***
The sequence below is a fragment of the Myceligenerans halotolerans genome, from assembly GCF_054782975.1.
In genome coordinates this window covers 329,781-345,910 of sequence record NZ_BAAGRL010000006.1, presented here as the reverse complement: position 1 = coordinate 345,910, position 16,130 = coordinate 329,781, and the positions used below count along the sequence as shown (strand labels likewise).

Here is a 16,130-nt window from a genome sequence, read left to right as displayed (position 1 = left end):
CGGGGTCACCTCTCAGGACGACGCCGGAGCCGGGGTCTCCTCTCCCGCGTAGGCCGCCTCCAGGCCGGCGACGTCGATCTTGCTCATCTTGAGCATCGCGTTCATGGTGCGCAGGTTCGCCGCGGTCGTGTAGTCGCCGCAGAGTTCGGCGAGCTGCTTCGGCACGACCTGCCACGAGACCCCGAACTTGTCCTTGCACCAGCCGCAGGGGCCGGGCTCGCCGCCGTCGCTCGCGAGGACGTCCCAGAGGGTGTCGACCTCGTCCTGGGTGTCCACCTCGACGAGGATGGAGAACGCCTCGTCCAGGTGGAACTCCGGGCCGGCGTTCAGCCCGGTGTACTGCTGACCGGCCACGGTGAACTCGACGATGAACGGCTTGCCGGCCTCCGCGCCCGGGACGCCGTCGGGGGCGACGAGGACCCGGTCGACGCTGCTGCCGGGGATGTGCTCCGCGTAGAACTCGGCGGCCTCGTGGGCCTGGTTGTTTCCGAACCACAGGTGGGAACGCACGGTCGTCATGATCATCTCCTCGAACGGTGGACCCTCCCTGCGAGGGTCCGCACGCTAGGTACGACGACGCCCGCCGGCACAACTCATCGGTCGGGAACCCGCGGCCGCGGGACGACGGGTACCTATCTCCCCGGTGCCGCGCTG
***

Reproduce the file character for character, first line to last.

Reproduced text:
The sequence below is a fragment of the Myceligenerans halotolerans genome, from assembly GCF_054782975.1.
In genome coordinates this window covers 329,781-345,910 of sequence record NZ_BAAGRL010000006.1, presented here as the reverse complement: position 1 = coordinate 345,910, position 16,130 = coordinate 329,781, and the positions used below count along the sequence as shown (strand labels likewise).

Here is a 16,130-nt window from a genome sequence, read left to right as displayed (position 1 = left end):
CGGGGTCACCTCTCAGGACGACGCCGGAGCCGGGGTCTCCTCTCCCGCGTAGGCCGCCTCCAGGCCGGCGACGTCGATCTTGCTCATCTTGAGCATCGCGTTCATGGTGCGCAGGTTCGCCGCGGTCGTGTAGTCGCCGCAGAGTTCGGCGAGCTGCTTCGGCACGACCTGCCACGAGACCCCGAACTTGTCCTTGCACCAGCCGCAGGGGCCGGGCTCGCCGCCGTCGCTCGCGAGGACGTCCCAGAGGGTGTCGACCTCGTCCTGGGTGTCCACCTCGACGAGGATGGAGAACGCCTCGTCCAGGTGGAACTCCGGGCCGGCGTTCAGCCCGGTGTACTGCTGACCGGCCACGGTGAACTCGACGATGAACGGCTTGCCGGCCTCCGCGCCCGGGACGCCGTCGGGGGCGACGAGGACCCGGTCGACGCTGCTGCCGGGGATGTGCTCCGCGTAGAACTCGGCGGCCTCGTGGGCCTGGTTGTTTCCGAACCACAGGTGGGAACGCACGGTCGTCATGATCATCTCCTCGAACGGTGGACCCTCCCTGCGAGGGTCCGCACGCTAGGTACGACGACGCCCGCCGGCACAACTCATCGGTCGGGAACCCGCGGCCGCGGGACGACGGGTACCTATCTCCCCGGTGCCGCGCTG